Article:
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Reply #33: As others said upthread, this is actually about net neutrality. [View All]

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Occulus Donating Member (1000+ posts) Send PM | Profile | Ignore Sun Jan-17-10 01:49 PM
Response to Reply #24
33. As others said upthread, this is actually about net neutrality.
The FCC wants to keep companies like Comcast from giving Comcast subscribers' data transfers preferred access to the parts of the internet Comcast 'owns' (the networks they bought or built, their websites, etc). What Comcast and other big players want to do is make sure they can give subscribers faster speeds for Comcast content, for example, or (pure speculation follows) put an ad that generates revenue for them in front of every video feed a subscriber views that doesn't come from Comcast. Something else they'd probably like to do is rootkit into your PC a popup adbox that activates every time your data request (say, a website) gets routed through their network. They'd certainly want to slow your data down and give their own subscribers preferred treatment.

Things like that. The big players also want to be able to throttle users who engage in high data transfers (several gigabytes at a time, for example). That and that alone would be utterly devastating; there are many people who perform system updates in that size range, and online product distribution systems like Valve Software's very very popular Steam platform would become crippled fairly quickly.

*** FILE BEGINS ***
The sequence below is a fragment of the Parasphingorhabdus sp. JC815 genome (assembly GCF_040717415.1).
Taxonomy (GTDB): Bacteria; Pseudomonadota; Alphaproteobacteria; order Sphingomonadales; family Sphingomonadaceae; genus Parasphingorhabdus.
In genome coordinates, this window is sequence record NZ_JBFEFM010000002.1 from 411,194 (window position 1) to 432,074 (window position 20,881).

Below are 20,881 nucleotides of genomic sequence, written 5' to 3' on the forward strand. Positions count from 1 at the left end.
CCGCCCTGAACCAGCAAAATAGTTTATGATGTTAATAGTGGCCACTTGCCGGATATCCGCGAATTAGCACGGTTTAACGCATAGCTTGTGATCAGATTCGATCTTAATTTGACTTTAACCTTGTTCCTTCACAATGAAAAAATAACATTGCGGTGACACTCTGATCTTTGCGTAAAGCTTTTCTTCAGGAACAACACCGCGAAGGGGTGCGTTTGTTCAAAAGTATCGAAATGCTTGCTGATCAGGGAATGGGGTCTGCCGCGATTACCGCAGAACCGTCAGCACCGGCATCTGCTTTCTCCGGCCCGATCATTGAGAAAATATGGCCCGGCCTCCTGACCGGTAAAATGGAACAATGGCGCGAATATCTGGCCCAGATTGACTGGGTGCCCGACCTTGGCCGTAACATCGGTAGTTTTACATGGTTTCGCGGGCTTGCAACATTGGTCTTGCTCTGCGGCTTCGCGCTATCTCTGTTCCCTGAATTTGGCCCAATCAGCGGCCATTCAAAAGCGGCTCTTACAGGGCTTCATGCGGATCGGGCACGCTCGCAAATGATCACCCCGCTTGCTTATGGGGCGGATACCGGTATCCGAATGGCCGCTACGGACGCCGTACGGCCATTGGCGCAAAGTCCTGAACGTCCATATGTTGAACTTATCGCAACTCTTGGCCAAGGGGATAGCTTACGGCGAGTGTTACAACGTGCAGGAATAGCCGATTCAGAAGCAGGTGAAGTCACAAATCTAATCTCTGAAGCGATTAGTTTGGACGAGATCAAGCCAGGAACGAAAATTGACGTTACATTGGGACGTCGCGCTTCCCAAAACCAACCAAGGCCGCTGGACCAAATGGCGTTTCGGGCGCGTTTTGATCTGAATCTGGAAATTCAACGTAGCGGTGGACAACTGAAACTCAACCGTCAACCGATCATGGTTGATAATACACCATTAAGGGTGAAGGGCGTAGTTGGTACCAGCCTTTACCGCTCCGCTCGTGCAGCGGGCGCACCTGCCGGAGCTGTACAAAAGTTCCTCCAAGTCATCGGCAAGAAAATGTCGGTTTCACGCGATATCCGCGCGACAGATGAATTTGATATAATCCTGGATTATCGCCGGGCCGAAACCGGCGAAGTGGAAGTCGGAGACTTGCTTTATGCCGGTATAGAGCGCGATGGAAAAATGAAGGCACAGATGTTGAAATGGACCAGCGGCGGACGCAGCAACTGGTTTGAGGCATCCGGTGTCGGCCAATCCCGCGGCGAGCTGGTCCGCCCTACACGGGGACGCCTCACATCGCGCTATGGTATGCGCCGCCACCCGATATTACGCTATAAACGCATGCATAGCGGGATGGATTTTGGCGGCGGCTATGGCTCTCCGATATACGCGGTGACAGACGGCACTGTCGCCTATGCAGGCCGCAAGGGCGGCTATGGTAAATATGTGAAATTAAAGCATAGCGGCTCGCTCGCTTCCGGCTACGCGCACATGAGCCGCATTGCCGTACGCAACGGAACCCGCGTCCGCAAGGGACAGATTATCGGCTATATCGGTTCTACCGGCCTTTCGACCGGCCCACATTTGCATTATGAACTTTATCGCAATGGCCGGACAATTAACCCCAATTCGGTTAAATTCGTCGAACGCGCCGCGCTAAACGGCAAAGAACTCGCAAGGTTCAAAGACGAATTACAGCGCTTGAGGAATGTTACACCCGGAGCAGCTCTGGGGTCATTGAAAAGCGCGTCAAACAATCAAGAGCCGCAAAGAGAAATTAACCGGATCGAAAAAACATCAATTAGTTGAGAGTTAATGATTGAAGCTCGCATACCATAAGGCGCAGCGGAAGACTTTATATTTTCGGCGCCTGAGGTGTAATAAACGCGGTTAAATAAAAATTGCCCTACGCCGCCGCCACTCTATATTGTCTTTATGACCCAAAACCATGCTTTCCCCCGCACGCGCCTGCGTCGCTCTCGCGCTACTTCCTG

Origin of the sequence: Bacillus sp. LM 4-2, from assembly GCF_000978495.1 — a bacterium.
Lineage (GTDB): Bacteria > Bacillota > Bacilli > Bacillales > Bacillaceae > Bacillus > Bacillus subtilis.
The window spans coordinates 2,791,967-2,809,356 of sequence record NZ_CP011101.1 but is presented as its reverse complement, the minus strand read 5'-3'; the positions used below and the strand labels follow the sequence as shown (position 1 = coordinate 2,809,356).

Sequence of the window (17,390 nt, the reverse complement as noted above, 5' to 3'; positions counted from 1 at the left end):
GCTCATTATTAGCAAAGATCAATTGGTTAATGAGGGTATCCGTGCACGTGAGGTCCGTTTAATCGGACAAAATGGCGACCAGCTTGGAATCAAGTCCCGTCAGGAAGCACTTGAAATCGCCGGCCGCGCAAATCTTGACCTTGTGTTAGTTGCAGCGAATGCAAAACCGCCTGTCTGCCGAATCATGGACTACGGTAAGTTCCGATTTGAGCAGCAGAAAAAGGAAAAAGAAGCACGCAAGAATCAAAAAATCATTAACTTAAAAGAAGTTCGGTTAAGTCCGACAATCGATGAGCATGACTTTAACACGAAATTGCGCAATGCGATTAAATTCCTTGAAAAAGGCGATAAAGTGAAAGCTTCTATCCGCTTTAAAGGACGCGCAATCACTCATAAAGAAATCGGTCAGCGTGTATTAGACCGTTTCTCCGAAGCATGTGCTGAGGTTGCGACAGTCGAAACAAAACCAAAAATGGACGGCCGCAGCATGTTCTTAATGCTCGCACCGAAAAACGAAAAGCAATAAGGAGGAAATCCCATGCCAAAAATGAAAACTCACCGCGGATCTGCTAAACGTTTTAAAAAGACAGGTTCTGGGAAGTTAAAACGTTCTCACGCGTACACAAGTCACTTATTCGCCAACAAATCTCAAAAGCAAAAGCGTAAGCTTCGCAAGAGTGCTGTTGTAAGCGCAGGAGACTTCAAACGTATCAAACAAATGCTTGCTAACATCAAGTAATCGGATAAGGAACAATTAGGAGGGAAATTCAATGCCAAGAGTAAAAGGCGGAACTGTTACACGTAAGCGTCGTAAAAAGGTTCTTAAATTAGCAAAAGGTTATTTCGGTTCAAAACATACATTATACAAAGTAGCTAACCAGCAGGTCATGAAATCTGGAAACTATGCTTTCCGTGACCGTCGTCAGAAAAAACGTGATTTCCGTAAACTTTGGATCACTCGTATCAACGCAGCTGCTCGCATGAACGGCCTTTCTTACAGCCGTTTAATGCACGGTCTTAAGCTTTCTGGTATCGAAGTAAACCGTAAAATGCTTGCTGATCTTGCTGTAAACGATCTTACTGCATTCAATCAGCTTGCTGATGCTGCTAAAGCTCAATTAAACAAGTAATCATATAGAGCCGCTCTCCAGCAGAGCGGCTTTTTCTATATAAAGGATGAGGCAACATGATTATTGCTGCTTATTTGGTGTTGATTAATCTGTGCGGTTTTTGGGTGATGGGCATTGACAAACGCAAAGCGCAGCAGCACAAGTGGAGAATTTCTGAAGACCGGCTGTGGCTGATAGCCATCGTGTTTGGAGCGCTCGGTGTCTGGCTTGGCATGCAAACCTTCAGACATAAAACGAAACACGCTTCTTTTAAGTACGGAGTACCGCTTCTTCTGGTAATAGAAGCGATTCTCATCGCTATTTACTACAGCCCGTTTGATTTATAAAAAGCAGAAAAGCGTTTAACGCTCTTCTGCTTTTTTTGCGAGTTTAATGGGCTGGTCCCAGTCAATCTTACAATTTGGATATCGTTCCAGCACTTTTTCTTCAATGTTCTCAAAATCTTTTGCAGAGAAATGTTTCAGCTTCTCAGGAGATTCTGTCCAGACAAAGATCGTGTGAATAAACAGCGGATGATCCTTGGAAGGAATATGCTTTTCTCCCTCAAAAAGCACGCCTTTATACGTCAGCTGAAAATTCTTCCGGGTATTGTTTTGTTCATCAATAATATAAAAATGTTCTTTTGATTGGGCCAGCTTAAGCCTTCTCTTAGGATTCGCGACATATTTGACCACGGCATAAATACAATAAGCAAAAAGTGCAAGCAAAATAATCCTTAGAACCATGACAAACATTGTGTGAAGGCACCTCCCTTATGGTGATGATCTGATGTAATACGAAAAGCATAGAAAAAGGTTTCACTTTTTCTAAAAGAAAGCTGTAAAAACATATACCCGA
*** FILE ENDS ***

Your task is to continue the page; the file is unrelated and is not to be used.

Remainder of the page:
Imagine the following scenario:

You are a subscriber of Company X, and the networks of the only two "players" in your region (say, Comcast and Charter) happen to surround yours geographically. Company X is a "lilypad" in a big pond. Your YouTube request will be at your maximum subscribed speed on Company X's network, but as soon as it got routed into Charter or Comcast's network, it would get slowed down. Maybe they would even queue your request, delaying it until their subscribers' requests were satisfied, and then passing on yours only at a slower speed while it's on their network. Now imagine all the corporate property not owned by Company X that sits between you and your YouTube video. Suddenly your request is subject to multiple "preference policies" both coming and going, as is the data that makes up the YouTube video itself.

This is how you make YouTube, and Hulu, and even our own DU less usable. This is what the FCC wants to avoid.

Until we mandate that all players in the industry update the networks they own to fiber, and put in place a truly massive program to lay fiber-optic cable coast to coast in an internet 2.0 version of the Transcontinental Railroad, we will continue to hear these companies piss and moan about some users' high data transfer/bandwidth usage, and they will continue to try to squeeze.
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